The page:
WASHINGTON — Earlier this year, the U.S. Army awarded one of its favored defense contractors, Raytheon, a $70 million contract to develop a new system to combat rocket-propelled grenades (RPGs), which have killed nearly 40 Americans in Afghanistan and more than 130 in Iraq.
The Army insists that Raytheon won the contract fair and square based on its “systems engineering expertise and the discipline which they used in analyzing requirements, threats and potential solutions.”
But an NBC News investigation of the contract selection process reveals that at almost every turn, Raytheon was given a significant competitive advantage over other defense contractors, including an Israeli firm whose system was extensively tested and found to be highly effective.
When contacted by NBC News about this matter, Raytheon said it was not authorized to speak about how its contract was awarded and instead referred all questions to the Army.
Raytheon’s contract is a small but important part of the Army’s massive modernization program called the Future Combat System (FCS), which has been under fire in Congress on account of ballooning costs and what the U.S. Government Accountability Office [link to PDF report] found are worrisome procurement practices that allow weapons manufacturers to effectively tell the Army which weapons to buy.
Last year, the Army planned to test competing RPG defense systems in what officials refer to as a "shoot-off rodeo." At the time, Raytheon’s system was still on the drawing board, and the Army opted to cancel the test.
In a statement to NBC News, the Army explained that the cancellation was “primarily because of concerns related to cost, supportability, practicality and fairness.” But Pentagon officials involved in past shoot-offs say money should not have been a factor since defense contractors, not the Army, normally shoulder the cost of system vs. system competitions.
After canceling the shoot-off, the Army chose to conduct what it called a “traditional source selection.” We asked Col. Donald Kotchman, who heads the Army’s effort to field an RPG defense system, about that process.
Lisa Myers: Was the Raytheon system tested by the Pentagon?
Col. Donald Kotchman: The Army did not specifically test the Raytheon system.
Instead, Raytheon tested its own system this February.
Myers: How well did the Raytheon system do in its own testing?
Kotchman: I don't have that information.
Myers: Were there any Pentagon officials present for the Raytheon testing?
Kotchman: I do not know.
Video obtained by NBC News shows that Raytheon’s system was not tested under the most trying of conditions. It was mounted on a test stand, not on a moving vehicle.
By contrast, a different Pentagon division, the Office of Force Transformation (OFT) tested a competing Israeli system — called Trophy — and found it at least 98 percent effective against RPGs in near-battlefield conditions.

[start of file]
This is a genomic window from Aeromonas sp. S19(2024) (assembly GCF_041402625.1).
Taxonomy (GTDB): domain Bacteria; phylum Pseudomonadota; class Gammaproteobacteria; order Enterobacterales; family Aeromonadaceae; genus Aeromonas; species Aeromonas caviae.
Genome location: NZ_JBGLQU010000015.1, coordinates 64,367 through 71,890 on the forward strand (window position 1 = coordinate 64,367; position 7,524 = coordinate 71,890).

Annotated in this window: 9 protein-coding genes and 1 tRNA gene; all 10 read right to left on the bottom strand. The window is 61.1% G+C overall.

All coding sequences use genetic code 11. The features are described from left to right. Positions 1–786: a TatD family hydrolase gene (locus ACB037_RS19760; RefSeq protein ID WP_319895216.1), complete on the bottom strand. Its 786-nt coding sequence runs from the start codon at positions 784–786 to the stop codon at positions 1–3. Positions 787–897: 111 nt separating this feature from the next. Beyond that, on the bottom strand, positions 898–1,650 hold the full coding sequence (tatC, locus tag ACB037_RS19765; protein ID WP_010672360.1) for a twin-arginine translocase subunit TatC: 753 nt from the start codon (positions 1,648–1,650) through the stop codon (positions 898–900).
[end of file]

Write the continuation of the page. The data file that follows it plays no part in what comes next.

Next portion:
A number of senior Army officials were supposed to attend those March 2006 tests but canceled.
In a statement, the Army said it does “not know who was invited, who declined to attend, and why they did or did not attend the demo.”
But an e-mail obtained by NBC News provides some insight. In it, a senior Army official writes that the Army “just awarded a contract to Raytheon” and wanted to “focus all efforts toward supporting the fielding of the Raytheon ... solution.” Accordingly, the official went on to say, “I don’t want anyone to think I’m supporting [Trophy].”
Nevertheless, OFT officials were so impressed with Trophy’s performance that they decided to buy several systems — which cost $300,000-$400,000 each — for battlefield trials on Stryker armored vehicles in Iraq next year. That plan was eventually scuttled by the Army.
The selection team
In May, a technical team was chosen and given the task of evaluating competing RPG defense systems. But here again, Raytheon had a leg up.
Myers: Do you know how many of the 21-person technical team worked for Raytheon?
Kotchman: To the best of my knowledge, none.
Army documents obtained by NBC News, however, reveal that nine of the 21 technical experts — as well as all the administrative personnel — were from Raytheon. The team ultimately concluded that of the seven RPG defense systems examined, Raytheon’s was “the clear winner.”
Raytheon’s “Quick Kill” solution — which the Army concedes will not be fielded before 2011 at the earliest — won out over Trophy, the Israeli system championed by the Pentagon’s Office of Force Transformation.
Myers: It appears as though Raytheon was allowed to select itself.
Kotchman: Idon’t know that to be a fact, and so I really can't comment on it.
The Army later told NBC News that, its own document notwithstanding, the technical team actually consisted of 30 people plus two administrative assistants and that a total of eight people were from Raytheon.
“That sure doesn't look like an objective panel to me,” says Phil Coyle, a former principal adviser to the secretary of defense on weapons testing and evaluation who is now with the Center for Defense Information. “It just doesn't pass the ho-ho test when you have that many people from one company on the selection panel and then that company is the one that's chosen.”
Myers: Pentagon officials we spoke to said that the Army, quote, cooked the books on this.
Kotchman: I don’t know the basis of their assertion that the books were cooked and so ... I can’t confirm that.
Recently, the Senate entered the fray and in what congressional officials say was a slap at the Army, ordered Secretary of Defense Donald Rumsfeld to put together a new, independent evaluation of all RPG defense systems, foreign and domestic.
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